Visitors sometimes ask us if there are industry standards for"large", "medium", or "small" nonprofits. They often ask in the context of a funder's eligibility requirements or a released report.
The simple answer: No standardized scale for "nonprofit size" exists. However, some individuals and organizations have their own working definitions. For example:
National Center for Charitable Statistics ' Table Wizard, which uses data from IRS 's Exempt Organizations Business Master File, generates statistical tables based on total assets or revenue, broken into eight categories, with cutoff points at $100K, $250K, $500K, $1M, $5M, $10M, $100M, greater than $100M.
IRS 's Tax Stats area classifies balance sheet and income statement Items for 501(c)(3) organizations by size of total assets, with cutoffs at $100K, $500K, $1M, $10M, $50M, greater than $50M.
The Nonprofit Times published an annual nonprofit salary survey, which it broke into seven sizes based on operating budget, with cutoffs at $500K, $1M, $2.5M, $5M, $10M, $25M, $50M, greater than $50M.
In response to being asked about nonprofit size several times, Karen Zapp, who helps nonprofits with marketing and communications, proposed a similar five-category scale based on annual gross receipts, with cutoff points at $500K, $10M, $50M, $100M, greater than $100M.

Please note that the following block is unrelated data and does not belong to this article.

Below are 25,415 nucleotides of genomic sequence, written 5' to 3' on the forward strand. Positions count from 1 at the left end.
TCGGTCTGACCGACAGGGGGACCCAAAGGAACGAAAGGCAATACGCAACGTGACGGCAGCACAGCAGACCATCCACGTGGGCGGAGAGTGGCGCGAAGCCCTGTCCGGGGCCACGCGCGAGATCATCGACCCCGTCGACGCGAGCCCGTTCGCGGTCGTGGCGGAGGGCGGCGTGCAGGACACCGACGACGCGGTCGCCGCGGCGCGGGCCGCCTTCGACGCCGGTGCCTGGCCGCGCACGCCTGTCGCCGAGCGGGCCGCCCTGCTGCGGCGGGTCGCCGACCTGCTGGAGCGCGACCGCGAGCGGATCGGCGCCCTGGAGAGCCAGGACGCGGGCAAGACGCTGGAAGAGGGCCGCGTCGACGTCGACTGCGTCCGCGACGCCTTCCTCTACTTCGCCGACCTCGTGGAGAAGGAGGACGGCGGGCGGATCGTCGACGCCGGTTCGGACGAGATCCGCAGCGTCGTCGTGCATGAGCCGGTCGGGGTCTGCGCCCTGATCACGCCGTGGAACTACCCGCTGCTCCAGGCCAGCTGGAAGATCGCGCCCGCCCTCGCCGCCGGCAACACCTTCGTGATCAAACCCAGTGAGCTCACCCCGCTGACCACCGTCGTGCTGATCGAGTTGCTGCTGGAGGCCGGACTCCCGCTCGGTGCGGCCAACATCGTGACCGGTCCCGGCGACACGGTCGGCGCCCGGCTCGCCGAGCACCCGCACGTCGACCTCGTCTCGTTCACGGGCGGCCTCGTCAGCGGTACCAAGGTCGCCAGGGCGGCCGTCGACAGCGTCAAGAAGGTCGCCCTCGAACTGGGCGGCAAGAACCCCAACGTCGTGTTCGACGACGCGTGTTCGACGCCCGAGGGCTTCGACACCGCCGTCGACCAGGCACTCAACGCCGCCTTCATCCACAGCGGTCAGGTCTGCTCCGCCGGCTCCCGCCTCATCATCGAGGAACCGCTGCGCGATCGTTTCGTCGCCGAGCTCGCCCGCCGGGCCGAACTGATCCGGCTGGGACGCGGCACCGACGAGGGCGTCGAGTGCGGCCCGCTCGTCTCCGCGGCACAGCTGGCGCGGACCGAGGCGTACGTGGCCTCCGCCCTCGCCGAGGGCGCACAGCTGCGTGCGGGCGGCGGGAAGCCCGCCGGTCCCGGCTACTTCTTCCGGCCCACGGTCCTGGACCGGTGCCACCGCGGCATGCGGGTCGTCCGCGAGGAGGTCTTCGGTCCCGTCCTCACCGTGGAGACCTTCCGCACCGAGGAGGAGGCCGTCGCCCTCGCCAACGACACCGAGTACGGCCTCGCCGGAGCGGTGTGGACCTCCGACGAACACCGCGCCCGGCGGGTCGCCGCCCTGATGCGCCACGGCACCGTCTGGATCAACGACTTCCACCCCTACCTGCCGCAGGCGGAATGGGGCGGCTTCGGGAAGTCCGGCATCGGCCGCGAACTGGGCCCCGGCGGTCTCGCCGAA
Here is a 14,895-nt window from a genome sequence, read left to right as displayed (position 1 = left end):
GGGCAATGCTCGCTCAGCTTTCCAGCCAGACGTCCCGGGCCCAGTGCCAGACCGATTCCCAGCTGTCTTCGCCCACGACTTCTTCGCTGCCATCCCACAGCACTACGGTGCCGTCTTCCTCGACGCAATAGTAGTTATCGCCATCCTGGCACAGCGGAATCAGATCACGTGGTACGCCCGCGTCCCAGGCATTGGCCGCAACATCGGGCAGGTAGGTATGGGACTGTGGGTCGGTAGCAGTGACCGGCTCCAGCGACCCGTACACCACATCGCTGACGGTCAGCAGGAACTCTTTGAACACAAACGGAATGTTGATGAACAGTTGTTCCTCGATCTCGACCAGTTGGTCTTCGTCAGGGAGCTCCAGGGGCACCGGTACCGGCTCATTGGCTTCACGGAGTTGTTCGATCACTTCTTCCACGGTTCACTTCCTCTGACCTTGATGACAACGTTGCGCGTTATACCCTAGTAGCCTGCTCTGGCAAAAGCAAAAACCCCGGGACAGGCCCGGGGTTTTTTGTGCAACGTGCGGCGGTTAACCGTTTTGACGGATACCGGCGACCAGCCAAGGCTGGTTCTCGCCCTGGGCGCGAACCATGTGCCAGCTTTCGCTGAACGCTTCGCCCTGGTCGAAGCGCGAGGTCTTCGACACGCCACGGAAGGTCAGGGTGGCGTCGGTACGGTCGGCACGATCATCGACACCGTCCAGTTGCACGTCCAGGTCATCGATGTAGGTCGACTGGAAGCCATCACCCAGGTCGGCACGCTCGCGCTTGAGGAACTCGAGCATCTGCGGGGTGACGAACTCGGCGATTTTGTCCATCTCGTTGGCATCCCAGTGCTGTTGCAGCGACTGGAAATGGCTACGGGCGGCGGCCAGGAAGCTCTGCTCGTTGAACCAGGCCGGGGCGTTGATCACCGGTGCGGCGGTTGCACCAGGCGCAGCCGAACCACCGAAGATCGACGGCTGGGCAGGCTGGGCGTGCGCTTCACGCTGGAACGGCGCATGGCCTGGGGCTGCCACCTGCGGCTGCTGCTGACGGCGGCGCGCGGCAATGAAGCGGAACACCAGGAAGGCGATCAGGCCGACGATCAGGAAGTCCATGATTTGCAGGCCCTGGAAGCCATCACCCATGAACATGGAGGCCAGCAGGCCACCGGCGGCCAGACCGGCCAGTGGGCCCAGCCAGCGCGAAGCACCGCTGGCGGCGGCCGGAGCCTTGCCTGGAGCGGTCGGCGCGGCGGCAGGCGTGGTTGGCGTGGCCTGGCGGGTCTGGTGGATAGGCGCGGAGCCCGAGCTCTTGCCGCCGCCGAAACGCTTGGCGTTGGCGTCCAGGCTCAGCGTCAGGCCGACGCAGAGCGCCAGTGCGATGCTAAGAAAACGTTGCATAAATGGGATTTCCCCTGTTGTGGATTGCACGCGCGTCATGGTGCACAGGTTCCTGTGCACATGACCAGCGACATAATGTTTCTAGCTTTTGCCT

U.S. Small Business Administration (SBA)'s definition of a small business may be the most useful model for nonprofits. SBA 's definition is in terms of the average number of employees over the past 12 months, or average annual receipts over the past three years, but the limits vary by industry.
The SBA 's model is the most complicated set of scales, but it also makes the most sense, considering that the assets, revenue, budget, and/or staff needed to treat and monitor 10 kids with cholera for 10 days will probably be very different from those needed to give 10 kids extra math lessons after school for 10 days.
Why does this info help you become a better grantseeker? Now that you know that no sector/industry standard exists for nonprofit size, if you encounter "large", "medium", "small" or similarly vague terms in funder eligibility guidelines or research reports, dig deeper to find the author's definitions for these categories. In addition, avoid using them yourself. If you must use them, define them.
About the Author(s)
Richard Hallman Social Sector Librarian Foundation Center South View Bio
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